1st January, 2015
NIGERIA’S ABSTENTION AT UN VOTE ON PALESTINE: LONG IN IMPUNITY, SHORT IN PRINCIPLE
Nigeria yesterday abstained from voting during the United Nations deliberation on whether Palestine should be recognized as a full-fledged state. The abstention cost Palestine denial of the recognition just when it needed only one vote to scale through. Eight votes were secured by Palestine out of the mandatory nine votes as Nigeria refused to cast a vote.
The request to officially recognize Palestine as a state within the 1967 borders with full UN member benefits and state status throughout the international community was presented by Jordan on 30th December, 2014.
Whereas Argentina, Chad, Chile, Jordan, Luxembourg, China, France and Russia (8 justice seeking countries) voted ‘Yes’ to a Palestinian state, only Australia and the United States voted ‘No’ while Nigeria joined Lithuania, South Korea, Rwanda and Britain in the abstention camp.
The Muslim Rights Concern (MURIC) is astounded by this conservative shift in Nigeria’s foreign policy. It is on record that Nigeria has always been in the forefront of Africa’s struggle for freedom, justice and equal rights.
The latest support for Zionist Israel which is notorious for killing unarmed civilians, women and children is therefore most baffling, uncharacteristically cowardly, highly reprehensible, long in impunity but short in principle.
Nigeria has always been known for its principled stand on international issues. This great African country confronted the apartheid regime of South Africa until it collapsed. We did the same in Rhodesia, Zimbabwe and Angola.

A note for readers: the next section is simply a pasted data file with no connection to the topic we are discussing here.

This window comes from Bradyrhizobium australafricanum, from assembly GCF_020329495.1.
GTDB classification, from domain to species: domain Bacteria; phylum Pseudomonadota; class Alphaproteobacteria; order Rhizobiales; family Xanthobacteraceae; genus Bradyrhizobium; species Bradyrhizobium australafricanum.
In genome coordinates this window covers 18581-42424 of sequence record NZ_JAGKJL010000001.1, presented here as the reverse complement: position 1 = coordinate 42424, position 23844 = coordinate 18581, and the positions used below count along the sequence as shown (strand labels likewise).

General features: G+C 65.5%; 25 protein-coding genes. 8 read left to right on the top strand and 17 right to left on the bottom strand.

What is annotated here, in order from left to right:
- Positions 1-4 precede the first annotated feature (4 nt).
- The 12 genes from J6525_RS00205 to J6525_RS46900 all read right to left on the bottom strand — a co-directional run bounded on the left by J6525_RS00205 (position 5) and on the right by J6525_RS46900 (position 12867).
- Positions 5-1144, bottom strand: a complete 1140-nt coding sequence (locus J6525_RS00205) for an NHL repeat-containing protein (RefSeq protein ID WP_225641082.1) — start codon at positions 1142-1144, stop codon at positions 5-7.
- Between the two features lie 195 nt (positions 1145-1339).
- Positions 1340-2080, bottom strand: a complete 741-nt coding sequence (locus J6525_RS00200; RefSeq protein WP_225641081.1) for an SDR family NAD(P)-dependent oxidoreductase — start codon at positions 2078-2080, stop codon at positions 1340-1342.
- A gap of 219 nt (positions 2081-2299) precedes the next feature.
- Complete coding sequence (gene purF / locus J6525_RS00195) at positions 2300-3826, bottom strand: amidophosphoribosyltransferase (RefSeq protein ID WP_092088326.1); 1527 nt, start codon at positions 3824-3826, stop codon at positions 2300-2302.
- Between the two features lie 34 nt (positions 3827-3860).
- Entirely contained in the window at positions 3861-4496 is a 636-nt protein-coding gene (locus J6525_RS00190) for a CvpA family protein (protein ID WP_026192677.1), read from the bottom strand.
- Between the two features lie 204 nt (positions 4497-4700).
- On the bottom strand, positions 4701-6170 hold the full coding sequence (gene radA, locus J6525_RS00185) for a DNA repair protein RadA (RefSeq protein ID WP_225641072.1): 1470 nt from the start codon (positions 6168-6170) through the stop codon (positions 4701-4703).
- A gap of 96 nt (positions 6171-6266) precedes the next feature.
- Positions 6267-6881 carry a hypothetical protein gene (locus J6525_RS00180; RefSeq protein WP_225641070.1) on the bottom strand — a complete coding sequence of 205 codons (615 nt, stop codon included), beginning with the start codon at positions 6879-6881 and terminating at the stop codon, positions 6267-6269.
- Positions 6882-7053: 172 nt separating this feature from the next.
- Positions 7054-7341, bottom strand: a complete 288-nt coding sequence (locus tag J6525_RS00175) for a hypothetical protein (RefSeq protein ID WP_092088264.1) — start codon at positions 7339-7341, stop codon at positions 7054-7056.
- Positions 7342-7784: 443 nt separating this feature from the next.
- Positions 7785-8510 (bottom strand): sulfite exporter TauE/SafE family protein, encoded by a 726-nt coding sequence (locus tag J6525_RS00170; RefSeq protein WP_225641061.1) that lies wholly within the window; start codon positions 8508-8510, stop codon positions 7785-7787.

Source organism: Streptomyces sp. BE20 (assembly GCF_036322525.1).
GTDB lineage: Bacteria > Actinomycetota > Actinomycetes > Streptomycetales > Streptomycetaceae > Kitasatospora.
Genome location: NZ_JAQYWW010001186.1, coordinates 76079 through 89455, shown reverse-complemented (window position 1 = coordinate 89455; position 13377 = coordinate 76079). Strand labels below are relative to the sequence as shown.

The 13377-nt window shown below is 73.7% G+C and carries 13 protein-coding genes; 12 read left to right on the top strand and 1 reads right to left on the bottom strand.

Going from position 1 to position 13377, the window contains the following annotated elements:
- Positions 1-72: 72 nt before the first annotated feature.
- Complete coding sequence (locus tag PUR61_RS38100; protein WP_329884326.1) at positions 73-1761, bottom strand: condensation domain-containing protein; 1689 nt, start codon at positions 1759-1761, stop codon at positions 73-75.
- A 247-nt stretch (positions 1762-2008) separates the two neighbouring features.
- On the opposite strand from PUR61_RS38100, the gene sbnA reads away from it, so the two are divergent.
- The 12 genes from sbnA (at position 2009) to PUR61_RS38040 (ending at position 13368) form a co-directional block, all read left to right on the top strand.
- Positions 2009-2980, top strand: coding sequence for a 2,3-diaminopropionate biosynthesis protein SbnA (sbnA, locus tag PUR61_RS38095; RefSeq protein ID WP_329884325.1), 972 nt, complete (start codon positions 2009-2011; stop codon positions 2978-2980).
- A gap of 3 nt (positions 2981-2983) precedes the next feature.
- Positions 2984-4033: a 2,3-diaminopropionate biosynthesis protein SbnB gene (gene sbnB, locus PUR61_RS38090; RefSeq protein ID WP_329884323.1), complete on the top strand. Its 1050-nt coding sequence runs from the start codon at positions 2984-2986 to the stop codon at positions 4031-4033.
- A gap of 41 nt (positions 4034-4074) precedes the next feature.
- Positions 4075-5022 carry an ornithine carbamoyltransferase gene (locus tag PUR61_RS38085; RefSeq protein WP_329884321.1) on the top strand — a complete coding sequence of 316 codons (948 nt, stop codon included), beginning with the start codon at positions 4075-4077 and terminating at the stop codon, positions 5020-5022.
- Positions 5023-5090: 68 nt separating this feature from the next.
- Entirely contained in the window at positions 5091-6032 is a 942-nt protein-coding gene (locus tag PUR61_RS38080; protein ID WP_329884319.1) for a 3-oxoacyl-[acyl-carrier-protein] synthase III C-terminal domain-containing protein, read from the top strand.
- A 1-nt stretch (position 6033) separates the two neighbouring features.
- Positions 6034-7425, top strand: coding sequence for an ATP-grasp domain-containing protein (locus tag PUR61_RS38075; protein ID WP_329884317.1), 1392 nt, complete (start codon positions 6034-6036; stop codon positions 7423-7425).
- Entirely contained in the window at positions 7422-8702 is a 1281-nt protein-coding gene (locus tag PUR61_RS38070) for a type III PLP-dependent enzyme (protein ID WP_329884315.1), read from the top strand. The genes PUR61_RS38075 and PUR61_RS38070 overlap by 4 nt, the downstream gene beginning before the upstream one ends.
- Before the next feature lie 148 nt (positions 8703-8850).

The basis has always been the promotion of fundamental human rights on the international scene. On what basis has Nigeria supported Israel this time around?
In retrospect, we are constrained to liken Nigeria’s decision to pitch tent with Israel to President Jonathan’s consistent disgust for Islamic norms and values, his unveiled desire to marginalize Muslims in the scheme of things and his unhidden mien for the debilitation of Muslims both locally and internationally.
The removal of Arabic Ajami from the newly introduced N100 note symptomises his lack of regard for Islamic norms and values. The under-representation of Muslims at the recently concluded national conference in which Muslims were a paltry 189 against 303 Christians and the failure of President Jonathan to redress the wrong is an eloquent testimony to the president’s anti-Muslim agenda.
No single Muslim from South-West Nigeria was appointed into President Jonathan’s cabinet for three good years until the Muslims protested. Yesterday’s technical ‘vote’ for Israel on the issue of a Palestinian state filled President Jonathan’s anti-Muslim cup to the brim.
MURIC appeals to Muslims in the leadership cader of the Peoples’ Democratic Party (PDP) to call the President to order.
Nigeria is a multi-religious country and if we want enduring peace, whoever assumes the mantle of power here must be ready to treat both Christians and Muslims equally and fairly. A Muslim president who is openly discriminatory will do the Muslims more harm than good and vice versa.
Finally, we call on the international community to observe the trend in President Jonathan’s administration, particularly the way and manner he has sidelined Muslims and adopted far-reaching anti-Muslim policies. We charge the National Assembly to turn its attention to this insensitive and ignoble decision.
Professor Ishaq Akintola,
Muslim Rights Concern (MURIC)